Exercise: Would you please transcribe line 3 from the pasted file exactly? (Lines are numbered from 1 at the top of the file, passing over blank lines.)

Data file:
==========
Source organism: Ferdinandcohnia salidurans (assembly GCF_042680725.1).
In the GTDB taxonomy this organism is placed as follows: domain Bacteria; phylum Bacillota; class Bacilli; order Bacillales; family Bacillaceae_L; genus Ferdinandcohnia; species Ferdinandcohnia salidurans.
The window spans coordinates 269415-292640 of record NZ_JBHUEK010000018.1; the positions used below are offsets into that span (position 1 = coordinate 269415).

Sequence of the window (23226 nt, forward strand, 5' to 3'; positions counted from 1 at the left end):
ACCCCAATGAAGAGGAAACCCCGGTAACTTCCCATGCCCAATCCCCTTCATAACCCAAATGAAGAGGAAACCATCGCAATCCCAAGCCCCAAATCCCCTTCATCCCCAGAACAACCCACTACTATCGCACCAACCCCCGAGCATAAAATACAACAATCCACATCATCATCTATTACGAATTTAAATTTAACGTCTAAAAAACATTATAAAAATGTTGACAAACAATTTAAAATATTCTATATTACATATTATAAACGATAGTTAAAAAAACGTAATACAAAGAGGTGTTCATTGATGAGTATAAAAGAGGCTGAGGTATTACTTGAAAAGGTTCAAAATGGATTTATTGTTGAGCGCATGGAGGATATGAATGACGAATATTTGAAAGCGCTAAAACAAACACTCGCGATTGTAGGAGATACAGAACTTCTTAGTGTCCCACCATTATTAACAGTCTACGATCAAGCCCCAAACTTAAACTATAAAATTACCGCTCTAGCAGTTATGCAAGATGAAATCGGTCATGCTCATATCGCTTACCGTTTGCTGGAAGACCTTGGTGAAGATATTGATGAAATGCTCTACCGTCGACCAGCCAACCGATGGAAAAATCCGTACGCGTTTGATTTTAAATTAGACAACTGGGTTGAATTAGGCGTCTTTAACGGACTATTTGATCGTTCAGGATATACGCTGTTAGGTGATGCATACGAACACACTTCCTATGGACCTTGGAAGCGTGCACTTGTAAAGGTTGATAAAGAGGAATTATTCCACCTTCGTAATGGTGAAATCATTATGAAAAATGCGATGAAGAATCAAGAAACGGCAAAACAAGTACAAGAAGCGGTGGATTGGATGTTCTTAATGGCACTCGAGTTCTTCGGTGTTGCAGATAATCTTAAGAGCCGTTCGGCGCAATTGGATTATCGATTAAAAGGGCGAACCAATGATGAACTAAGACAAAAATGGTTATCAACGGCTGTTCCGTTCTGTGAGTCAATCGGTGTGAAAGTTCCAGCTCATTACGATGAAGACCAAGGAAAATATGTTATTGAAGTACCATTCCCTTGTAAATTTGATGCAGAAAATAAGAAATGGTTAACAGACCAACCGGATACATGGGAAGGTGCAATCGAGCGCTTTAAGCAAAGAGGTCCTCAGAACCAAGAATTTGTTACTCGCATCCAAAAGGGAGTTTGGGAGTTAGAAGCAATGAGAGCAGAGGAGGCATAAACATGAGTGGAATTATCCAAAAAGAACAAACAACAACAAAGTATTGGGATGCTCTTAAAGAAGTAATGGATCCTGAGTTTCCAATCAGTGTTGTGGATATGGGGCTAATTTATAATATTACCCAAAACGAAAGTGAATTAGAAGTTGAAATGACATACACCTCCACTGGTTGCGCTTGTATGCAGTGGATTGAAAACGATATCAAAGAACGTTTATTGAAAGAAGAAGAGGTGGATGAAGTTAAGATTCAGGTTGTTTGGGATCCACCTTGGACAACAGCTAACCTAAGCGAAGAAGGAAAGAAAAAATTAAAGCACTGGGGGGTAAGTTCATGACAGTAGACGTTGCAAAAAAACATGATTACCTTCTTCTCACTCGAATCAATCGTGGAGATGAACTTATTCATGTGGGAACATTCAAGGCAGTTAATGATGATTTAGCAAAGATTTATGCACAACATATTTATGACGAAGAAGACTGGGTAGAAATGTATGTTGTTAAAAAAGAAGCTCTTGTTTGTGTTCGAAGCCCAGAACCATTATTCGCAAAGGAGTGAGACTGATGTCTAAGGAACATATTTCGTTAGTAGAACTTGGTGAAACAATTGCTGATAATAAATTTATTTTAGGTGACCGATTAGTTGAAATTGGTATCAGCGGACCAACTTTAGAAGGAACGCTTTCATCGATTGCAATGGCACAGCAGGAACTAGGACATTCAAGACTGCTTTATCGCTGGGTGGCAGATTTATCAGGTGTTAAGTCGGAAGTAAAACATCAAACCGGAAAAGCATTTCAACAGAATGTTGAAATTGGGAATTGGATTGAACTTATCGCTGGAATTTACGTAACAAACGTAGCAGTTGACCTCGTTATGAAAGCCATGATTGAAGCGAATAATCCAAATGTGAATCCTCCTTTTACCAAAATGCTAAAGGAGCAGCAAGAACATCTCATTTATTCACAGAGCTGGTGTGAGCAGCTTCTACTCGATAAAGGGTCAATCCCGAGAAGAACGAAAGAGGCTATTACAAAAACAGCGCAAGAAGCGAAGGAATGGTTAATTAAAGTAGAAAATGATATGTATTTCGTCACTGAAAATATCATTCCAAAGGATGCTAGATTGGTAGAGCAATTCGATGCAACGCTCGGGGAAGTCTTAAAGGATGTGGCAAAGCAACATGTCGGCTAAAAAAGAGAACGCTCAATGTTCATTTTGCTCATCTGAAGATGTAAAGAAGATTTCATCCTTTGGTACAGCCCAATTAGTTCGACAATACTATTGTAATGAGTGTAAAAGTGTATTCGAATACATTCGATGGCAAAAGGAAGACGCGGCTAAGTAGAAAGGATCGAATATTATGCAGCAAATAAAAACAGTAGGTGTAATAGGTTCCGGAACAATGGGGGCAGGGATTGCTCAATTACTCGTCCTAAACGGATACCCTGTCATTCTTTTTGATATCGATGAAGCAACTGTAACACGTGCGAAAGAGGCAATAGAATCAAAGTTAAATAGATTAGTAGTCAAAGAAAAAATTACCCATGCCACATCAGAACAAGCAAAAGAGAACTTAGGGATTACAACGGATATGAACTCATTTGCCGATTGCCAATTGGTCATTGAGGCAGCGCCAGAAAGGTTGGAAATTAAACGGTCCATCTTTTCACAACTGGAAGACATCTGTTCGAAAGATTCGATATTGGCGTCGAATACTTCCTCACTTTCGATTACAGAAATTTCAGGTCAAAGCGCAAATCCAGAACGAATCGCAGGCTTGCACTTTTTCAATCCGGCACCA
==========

The window spans coordinates 269415-292640 of record NZ_JBHUEK010000018.1; the positions used below are offsets into that span (position 1 = coordinate 269415).